Janne Robberstad

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Miyajima and Hiroshima

By spotogspindel | October 22, 2016

So much beauty and so much memories of terror in one day! My last day in Japan, I took a day-trip to Hiroshima and Miyajima, a small island right outside Hiroshima. Despite it´s small size, you can find several Unesco world heritage sites here. Starting with the great Torii gate. It is a symbol of the boundary between the spirit and the human worlds. It was first built in 1168 about 200 meters from land, but on low tide you can walk out to it.

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It lies in front of the Itsukushima shrine. At high tide, it looks like it is floating on the water, as you can see below. The main shrine was built in 593. So, so beautiful, even though I couldn´t enter because of the tide.

 

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Another beauty is the red 5-storied pagoda of Goju-no-to, built in 1407. I´ve seen a couple of these pagodas, and this is just breath-taking!

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Right next to the pagoda is the Senjokaku Shrine. A huge wooden building nick-named “the shrine of a thousand straw mats”. There are no walls and a large, airy ceiling, so it´s a nice place to cool down in warm days. Under the ceiling there are dozens of paintings, old and some new, with scenes from traditional Japanese history and mythology, like the one below of a warrior riding his horse.

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I could have spent two days here, there was so much to see, but since I only had one day, I also wanted to visit Hiroshima itself and the memorial park there. Hiroshima is undoubtedly most known for being the target of the world´s first atomic bomb used in warfare. August 6th, 1945, 8:15 AM. In the photo below you can see the remains of the only building left standing after the attack, now the Hiroshima Peace Memorial. Thousands were killed instantly. Near the epicenter of the explosions, everything was instantly turned to ash, so no-one knows exactly how many people died. But it is assumed that between 90 000 – 146 000 people died during the first 4 months after the bomb, half of them the first day .

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When I visited, the were hoards of Japanese school-children on field-trips, coming from all over Japan, in additions to visitors from all over the world. This is, without a doubt, a very important site to visit, to contemplate over mankind´s common history. It may not be a comfortable experience, but the more important.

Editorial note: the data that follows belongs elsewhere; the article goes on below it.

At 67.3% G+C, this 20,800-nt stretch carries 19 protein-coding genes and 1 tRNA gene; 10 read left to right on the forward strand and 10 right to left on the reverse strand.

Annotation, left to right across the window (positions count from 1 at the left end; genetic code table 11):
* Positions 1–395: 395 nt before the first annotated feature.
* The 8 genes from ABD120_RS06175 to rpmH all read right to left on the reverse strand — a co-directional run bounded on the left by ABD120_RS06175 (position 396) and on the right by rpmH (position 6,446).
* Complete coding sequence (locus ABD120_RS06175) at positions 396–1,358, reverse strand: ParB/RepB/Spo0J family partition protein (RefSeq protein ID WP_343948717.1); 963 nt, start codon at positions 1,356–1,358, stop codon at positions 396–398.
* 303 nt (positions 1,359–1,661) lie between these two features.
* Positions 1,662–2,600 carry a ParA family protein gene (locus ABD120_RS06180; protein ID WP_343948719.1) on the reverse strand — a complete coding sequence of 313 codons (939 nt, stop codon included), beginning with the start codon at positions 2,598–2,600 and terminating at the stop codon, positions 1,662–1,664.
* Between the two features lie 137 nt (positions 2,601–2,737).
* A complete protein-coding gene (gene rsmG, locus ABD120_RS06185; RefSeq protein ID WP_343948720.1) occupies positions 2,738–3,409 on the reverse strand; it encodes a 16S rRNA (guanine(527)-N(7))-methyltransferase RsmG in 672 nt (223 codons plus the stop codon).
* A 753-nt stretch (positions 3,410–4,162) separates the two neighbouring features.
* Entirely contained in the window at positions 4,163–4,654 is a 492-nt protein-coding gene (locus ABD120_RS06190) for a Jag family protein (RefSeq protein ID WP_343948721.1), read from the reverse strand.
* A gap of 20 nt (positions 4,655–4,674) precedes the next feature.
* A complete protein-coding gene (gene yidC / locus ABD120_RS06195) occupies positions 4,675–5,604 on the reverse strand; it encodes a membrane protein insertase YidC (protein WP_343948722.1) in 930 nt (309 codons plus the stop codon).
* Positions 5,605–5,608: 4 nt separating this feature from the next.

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Inside the museum, there were photos of Hiroshima before and after the bomb, and a gathering of things, remains found around the epicenter. A watch, a sandal, a bicycle…

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Outside was a collection of origami paper-cranes. Thousands and thousands. Inspired by a young girl, sick from leukemia, who thought if she only could finish folding 1000 paper-cranes, she would get well again. She only made 667 before she died. But her classmates finished her task, and later she has inspired thousands of other children to make a thousand cranes. They are sent from all over the world, and gathered here at the Children´s peace monument. Later, they are recycled into postcards with the printed text “Never forget”,  given to visitors, encouraging to send them and pass on the message.

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I had mentally prepared myself for the experience this day, with defenses high to handle the emotional impact. I kept thinking about two things: Donald Trump should visit this place, with his haphazard thoughts of nuclear weapons. And a news-story I´d read earlier in the week, where Brian Cox´s explanation for why we´d never met aliens even thought there most likely is life out there: advanced civilizations usually kill themselves off.

But at the same time… all these young people who make an effort to change the world for the better. Be it by folding paper-cranes to abolish nuclear weapons, or by participating in global collaborations like the Global Science Opera.

I´m sorry to end on such a sad note. Japan was absolutely fantastic, and I can recommend it whole-heartedly! It has the best of all things: a long and interesting history and culture, a rich aesthetic in every aspect of life, modern day comfort and innovative technology. And the most important: a kind, welcoming and warm people.

Topics: Diverse, travel | 2 Comments »

2 Responses to “Miyajima and Hiroshima”

  1. gail Says:
    October 22nd, 2016 at 15:17

    So many conflicts, the beauty of the art and architecture, the documented cruelty of the Japanese troops, the horror of the bombing. No one culture is blameless, no one fully guilty. Humans are creatures of contrast. If only we would more often pause, reflect, and learn.

  2. spotogspindel Says:
    October 22nd, 2016 at 17:37

    You´re so right, Gail. Wise words!

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